“I wonder if I’ve been changed in the night? Let me think: was I the same when I got up this morning? I almost think I can remember feeling a little different. But if I’m not the same, the next question is, ‘Who in the world am I? Ah, THAT’S the great puzzle!’”
– Lewis Carroll, Alice in Wonderland
My mother ran a daycare in our house when I was growing up. When we would play Disney princesses, the other girls would quickly claim their favorite characters while I tried to find one who was suitable. “I want to be Alice,” I would say. I’m such an Alice. “This is only for princesses,” the girls would whine. I would choose someone else. It was easier than fighting.
We don’t always get to be the people we want to be in life.
Growing up, I wanted to be a doctor. I did all the things I was supposed to in order to achieve this goal – get a science degree, work in health care, take the MCAT, get recommendations. I did everything I was supposed to. But when it came time to apply, I was too sick to do it. This was years before I was diagnosed and was having increasingly strange issues. I did not want to be in a situation where I had to decline admission because of health issues.
So I went to grad school instead. I graduated both college and grad school young, and I figured there would be time to get healthy and go to medical school later. Time is so enormous when you’re young. It stretches out before you, overwhelming in its enormity.
And then one day you wake up and you’re 30 and you never got healthy enough to go to medical school. There is this idea that you can do whatever you want in life. That’s not really true. You can do whatever you want if you execute a series of decisions in a certain time frame.
It’s so hard to look back sometimes.
If there is any universal truth about chronic illness, it is that it changes you fundamentally. You can never again be the person you were before you got sick.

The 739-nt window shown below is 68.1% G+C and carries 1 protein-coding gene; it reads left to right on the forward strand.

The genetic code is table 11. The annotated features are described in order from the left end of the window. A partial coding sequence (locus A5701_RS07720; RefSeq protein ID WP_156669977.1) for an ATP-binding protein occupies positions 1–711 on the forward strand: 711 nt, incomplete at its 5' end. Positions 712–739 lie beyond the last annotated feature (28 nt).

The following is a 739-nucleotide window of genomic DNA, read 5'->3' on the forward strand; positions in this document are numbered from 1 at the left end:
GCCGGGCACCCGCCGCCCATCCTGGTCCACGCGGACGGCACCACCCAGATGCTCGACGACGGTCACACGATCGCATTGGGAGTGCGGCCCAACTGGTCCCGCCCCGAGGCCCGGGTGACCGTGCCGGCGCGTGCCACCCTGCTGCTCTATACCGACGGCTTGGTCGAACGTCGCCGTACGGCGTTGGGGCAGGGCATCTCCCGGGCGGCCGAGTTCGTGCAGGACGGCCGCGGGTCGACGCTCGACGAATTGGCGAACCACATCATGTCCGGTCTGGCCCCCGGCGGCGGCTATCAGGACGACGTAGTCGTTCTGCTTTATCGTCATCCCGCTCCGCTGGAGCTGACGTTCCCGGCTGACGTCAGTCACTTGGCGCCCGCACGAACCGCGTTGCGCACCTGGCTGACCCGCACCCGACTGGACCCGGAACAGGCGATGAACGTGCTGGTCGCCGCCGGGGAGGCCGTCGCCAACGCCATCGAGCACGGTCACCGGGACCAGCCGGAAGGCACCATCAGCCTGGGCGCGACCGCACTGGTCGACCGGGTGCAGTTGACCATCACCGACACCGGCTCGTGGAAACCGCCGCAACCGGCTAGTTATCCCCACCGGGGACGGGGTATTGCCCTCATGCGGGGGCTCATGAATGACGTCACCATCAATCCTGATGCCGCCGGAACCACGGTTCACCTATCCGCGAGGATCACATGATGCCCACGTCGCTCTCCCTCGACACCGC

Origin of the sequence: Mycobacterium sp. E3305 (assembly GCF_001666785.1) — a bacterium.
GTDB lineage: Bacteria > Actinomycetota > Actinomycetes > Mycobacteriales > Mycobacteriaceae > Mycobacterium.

In some ways, I am grateful for this fact. There are a lot of things that I didn’t like about myself when I was younger. There are still some things I don’t like, but I am proud that these number far fewer. Being sick has made me more compassionate, less judgmental and more patient. Of course, I’m not always like this.
In 2012, I went to Seattle for my friend’s wedding. While there, I got very, very sick. I was fortunate to be travelling with a very old and dear friend who took care of me for the duration. I’m most fortunate that he put up with me. I am not fun to be around when I’m in pain. The desperation you feel when you’re suffering eliminates the mental route that takes you through manners and social graces. I was so heinous at the end of that trip, I am mortified looking back. Knowing that he forgives me and that we are still close friends does not negate the horror I still feel.
People say a lot that chronic illness molds you into a better person. I disagree. I think it splits your very nature in half: your best qualities amplified on your better days, your worst apparent otherwise. It is like sharing a body with doppelgangers, light and dark, never knowing which one will be behind your face.
Some people feel that because it is part of the disease, it is acceptable to lash out at those around them. And though I do it too, I disagree that it’s excusable. I don’t want it to be okay for me to be mean to my friends and family. I don’t want it to be an inherent part of a relationship with me. I am responsible for the damage I wreak, even if it’s not my fault.
Whether or not these behaviors are driven by illness, we are still responsible for the people we become. And though I never wanted to be this person, I am, and I am responsible for that.